diffeomorphism, it follows that φ ◦ f˜: φ−1 (A) → B is a diffeomorphism. But
φ ◦ f˜ = f ◦ ψ. So f ◦ ψ : φ−1 (A) → B is a diffeomorphism. Finally, since
ψ : ψ −1 (B) → B is a diffeomorphism, it follows, by the above lemma, that
f : φ−1 (A) → ψ −1 (B) is a diffeomorphism.
So it remains to prove Theorem 1 in the case that M = Rn = N . To
this end we need the following fact. Recall that a metric space is said to be
complete provided that every Cauchy sequence of that space converges.
Lemma 4 (The contraction Lemma). Let (X, d) be a complete metric space,
and 0 ≤ λ < 1. Suppose that there exists mapping f : X → X such that
d(f (x1 ), (x2 )) ≤ λd(x1 , x2 ), for all x1 , x2 ∈ X. Then there exists a unique
point x ∈ X such that f (x) = x.
Proof. Pick a point x0 ∈ X and set xn := f n (x), for n ≥ 1. We claim that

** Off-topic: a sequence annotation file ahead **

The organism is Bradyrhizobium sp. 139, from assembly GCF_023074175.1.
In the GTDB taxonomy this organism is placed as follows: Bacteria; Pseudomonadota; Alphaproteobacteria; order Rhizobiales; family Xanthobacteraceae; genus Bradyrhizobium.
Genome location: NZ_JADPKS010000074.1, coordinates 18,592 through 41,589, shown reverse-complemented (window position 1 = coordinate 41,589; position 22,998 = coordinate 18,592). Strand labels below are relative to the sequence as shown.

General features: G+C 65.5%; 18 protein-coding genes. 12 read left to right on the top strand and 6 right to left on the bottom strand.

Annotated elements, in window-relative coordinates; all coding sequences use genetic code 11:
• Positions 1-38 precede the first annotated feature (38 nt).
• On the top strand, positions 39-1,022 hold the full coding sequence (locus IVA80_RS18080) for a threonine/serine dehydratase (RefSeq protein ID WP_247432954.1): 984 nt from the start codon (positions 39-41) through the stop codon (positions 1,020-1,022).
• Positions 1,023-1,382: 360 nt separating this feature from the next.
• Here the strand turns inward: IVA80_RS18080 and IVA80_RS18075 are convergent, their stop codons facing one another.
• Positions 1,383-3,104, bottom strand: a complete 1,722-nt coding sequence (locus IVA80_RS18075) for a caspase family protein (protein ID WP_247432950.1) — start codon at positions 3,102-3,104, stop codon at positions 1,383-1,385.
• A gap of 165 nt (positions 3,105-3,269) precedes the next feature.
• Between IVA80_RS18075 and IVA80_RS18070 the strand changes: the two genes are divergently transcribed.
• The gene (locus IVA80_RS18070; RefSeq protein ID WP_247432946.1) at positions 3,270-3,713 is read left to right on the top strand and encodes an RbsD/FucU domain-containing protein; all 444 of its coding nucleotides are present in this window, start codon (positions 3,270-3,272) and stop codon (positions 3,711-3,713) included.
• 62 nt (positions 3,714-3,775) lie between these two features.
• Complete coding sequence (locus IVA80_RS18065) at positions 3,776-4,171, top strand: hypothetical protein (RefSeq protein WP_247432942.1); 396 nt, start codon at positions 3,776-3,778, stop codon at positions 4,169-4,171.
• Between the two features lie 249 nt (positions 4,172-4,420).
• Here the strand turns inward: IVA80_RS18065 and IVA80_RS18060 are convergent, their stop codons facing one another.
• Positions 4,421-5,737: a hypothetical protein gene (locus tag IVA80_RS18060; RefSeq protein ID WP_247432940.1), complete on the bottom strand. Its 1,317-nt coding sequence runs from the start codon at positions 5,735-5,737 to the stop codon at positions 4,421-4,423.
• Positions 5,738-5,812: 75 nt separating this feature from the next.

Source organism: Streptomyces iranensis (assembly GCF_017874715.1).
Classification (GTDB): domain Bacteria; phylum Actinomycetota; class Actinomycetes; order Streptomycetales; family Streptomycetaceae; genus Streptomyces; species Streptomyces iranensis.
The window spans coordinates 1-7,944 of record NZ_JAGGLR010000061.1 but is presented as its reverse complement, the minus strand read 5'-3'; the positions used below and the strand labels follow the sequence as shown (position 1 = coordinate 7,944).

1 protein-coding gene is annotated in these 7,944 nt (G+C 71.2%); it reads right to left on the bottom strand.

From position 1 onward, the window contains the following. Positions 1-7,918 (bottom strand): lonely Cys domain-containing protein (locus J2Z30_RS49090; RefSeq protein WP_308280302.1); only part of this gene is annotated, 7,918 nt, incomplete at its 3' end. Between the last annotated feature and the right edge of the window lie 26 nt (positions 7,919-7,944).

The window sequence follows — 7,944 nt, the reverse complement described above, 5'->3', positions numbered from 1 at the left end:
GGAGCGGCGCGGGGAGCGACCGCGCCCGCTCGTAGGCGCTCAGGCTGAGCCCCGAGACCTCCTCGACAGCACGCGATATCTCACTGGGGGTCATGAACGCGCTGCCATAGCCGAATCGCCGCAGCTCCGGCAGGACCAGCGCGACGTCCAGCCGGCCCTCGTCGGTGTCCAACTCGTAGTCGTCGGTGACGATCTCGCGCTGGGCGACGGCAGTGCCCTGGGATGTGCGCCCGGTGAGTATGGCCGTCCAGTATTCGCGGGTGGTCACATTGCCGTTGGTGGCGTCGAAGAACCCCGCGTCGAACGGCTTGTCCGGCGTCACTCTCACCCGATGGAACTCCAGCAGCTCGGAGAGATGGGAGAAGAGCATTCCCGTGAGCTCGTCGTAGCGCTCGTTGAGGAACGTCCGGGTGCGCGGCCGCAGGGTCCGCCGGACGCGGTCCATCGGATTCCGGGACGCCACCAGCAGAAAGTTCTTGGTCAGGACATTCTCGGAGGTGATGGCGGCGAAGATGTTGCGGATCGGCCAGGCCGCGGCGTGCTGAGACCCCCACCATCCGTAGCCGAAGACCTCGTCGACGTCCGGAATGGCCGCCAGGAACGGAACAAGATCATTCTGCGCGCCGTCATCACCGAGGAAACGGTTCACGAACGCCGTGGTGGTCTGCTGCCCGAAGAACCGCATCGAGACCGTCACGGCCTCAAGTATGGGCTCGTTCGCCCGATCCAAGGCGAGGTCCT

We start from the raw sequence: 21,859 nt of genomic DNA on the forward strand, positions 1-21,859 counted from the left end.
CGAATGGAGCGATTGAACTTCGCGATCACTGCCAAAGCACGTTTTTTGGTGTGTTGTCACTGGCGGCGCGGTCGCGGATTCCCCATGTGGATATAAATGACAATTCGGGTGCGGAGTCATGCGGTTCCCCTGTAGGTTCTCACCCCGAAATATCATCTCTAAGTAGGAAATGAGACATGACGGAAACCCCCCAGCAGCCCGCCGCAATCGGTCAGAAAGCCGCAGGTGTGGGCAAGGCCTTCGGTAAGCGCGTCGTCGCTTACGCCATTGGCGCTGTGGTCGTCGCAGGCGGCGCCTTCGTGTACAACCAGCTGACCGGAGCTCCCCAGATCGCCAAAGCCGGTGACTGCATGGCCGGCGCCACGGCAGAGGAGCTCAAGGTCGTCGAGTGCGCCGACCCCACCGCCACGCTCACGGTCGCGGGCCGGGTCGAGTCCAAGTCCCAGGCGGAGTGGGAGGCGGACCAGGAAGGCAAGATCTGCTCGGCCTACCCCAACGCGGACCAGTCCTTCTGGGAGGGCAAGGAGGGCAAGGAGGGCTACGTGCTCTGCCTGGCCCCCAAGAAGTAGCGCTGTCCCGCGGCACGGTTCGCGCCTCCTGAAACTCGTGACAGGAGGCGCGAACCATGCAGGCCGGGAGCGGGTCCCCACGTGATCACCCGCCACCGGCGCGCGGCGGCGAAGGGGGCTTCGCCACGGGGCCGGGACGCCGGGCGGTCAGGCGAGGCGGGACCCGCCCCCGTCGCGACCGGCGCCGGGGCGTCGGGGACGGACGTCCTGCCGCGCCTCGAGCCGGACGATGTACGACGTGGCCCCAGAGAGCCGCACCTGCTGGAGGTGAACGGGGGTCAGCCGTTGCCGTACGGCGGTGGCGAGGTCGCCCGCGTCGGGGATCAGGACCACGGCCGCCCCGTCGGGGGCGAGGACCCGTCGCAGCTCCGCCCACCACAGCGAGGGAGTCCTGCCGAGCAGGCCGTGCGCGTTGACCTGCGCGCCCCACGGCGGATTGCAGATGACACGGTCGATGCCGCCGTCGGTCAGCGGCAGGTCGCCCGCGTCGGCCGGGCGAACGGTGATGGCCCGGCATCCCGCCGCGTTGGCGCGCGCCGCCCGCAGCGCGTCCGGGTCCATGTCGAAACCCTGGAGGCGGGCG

{xn } is a Cauchy sequence. To this end note that
d(xn , xn+m ) = d(f n (x0 ), f n (xm )) ≤ λn d(x0 , xm ).
Further, by the triangle inequality
d(x0 , xm ) ≤ d(x0 , x1 ) + d(x1 , x2 ) + · · · + d(xm−1 , xm )
≤ (1 + λ + λ2 + · · · + λm )d(x0 , x1 )
1
≤ d(x0 , x1 ).
1−λ
So, setting K := d(x0 , x1 )/(1 − λ), we have
d(xn , xn+m ) ≤ λn K.
Since K does not depend on m or n, the last inequality shows that {xn } is
a Cauchy sequence, and therefore, since X is complete, it has a limit point,
say x∞ . Now note that, since d : X × X → R is continuous (why?),
d(x∞ , f (x∞ )) = lim d(xn , f (xn )) = 0.
n→∞

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Thus X∞ is a fixed point of f . Finally, note that if a and b are fixed points
of f , then
d(a, b) = d(f (a), f (b)) ≤ λd(a, b),
which, since λ < 1, implies that d(a, b) = 0. So f has a unique fixed point.

Exercise 5. Does the previous lemma remain valid if the condition that
d(f (x1 ), (x2 )) ≤ λd(x1 , x2 ) is weakened to d(f (x1 ), (x2 )) < d(x1 , x2 )?

Next we recall

Lemma 6 (The mean value theorem). Let f : Rn → R be a C 1 functions.